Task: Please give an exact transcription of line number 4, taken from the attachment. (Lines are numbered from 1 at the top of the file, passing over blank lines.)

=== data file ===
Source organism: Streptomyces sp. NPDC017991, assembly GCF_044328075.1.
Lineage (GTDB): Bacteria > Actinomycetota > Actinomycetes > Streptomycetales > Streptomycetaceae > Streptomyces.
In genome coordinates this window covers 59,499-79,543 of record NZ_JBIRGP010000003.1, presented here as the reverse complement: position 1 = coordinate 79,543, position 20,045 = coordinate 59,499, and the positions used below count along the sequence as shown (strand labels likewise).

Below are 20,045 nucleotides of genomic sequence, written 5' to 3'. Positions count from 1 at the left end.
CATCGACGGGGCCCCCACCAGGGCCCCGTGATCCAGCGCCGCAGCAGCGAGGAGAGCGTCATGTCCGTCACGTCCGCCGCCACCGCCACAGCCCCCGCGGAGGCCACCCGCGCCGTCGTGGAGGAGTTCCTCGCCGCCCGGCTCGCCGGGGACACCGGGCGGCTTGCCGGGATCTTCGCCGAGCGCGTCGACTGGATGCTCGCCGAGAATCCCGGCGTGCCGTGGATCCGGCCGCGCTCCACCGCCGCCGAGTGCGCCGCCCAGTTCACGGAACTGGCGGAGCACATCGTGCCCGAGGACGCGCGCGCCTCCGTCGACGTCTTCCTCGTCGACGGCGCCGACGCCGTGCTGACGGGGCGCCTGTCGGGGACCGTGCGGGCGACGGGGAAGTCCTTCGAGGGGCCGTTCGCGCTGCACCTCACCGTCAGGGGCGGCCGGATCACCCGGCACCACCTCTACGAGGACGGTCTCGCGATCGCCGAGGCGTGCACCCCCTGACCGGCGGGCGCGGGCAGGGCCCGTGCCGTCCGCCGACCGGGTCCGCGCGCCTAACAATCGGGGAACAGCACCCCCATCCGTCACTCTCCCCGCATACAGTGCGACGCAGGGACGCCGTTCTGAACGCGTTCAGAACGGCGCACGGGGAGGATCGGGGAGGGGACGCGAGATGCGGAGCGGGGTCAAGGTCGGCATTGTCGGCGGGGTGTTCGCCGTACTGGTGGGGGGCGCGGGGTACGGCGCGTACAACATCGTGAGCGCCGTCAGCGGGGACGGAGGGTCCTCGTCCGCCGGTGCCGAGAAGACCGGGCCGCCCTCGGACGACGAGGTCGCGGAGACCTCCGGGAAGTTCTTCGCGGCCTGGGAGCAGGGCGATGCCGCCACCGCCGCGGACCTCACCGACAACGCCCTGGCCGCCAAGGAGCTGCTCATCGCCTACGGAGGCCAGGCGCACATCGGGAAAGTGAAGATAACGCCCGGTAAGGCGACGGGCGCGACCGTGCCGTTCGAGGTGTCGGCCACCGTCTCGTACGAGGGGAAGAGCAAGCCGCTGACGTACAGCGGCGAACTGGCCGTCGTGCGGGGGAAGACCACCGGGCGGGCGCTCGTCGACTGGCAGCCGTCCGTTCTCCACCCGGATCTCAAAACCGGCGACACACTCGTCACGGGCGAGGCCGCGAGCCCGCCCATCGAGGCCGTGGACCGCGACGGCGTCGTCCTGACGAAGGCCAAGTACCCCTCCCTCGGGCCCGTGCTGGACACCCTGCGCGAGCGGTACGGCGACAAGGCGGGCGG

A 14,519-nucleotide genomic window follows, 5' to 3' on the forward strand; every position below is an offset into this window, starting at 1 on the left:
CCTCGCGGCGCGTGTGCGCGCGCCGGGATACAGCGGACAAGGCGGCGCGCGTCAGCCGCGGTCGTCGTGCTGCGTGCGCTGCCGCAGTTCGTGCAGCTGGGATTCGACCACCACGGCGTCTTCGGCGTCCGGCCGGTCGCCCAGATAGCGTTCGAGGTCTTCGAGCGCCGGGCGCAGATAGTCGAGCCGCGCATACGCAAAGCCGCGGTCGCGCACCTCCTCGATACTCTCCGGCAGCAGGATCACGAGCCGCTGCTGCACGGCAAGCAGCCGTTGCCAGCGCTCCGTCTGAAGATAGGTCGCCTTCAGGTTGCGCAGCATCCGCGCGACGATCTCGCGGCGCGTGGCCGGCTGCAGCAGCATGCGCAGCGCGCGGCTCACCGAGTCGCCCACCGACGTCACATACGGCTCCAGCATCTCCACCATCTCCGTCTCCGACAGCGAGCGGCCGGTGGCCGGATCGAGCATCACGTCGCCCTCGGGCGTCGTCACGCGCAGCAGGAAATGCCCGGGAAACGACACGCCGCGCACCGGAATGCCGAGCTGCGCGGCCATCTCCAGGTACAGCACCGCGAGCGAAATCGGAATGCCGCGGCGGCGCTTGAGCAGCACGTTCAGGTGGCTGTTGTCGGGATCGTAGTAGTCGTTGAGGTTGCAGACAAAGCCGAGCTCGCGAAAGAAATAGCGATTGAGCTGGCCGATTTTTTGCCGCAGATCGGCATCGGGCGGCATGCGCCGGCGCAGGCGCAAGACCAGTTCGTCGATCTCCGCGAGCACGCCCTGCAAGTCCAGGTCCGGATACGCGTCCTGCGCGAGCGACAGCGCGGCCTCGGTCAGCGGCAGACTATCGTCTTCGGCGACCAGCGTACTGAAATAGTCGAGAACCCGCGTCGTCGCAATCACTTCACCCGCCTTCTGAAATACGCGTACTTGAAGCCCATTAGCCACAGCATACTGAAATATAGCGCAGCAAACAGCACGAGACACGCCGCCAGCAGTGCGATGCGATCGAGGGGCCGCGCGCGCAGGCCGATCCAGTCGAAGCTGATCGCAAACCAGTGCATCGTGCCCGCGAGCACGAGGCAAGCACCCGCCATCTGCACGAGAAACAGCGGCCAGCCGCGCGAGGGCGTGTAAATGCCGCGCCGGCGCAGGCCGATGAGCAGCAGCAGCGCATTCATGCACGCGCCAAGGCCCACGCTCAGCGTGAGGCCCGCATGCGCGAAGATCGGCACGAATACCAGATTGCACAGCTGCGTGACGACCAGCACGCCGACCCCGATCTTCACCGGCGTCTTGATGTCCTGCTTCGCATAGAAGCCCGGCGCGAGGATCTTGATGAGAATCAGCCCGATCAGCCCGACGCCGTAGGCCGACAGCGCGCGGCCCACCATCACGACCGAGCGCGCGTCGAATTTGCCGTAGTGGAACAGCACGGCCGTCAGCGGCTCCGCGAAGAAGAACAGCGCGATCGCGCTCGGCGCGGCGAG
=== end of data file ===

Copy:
Below are 20,045 nucleotides of genomic sequence, written 5' to 3'. Positions count from 1 at the left end.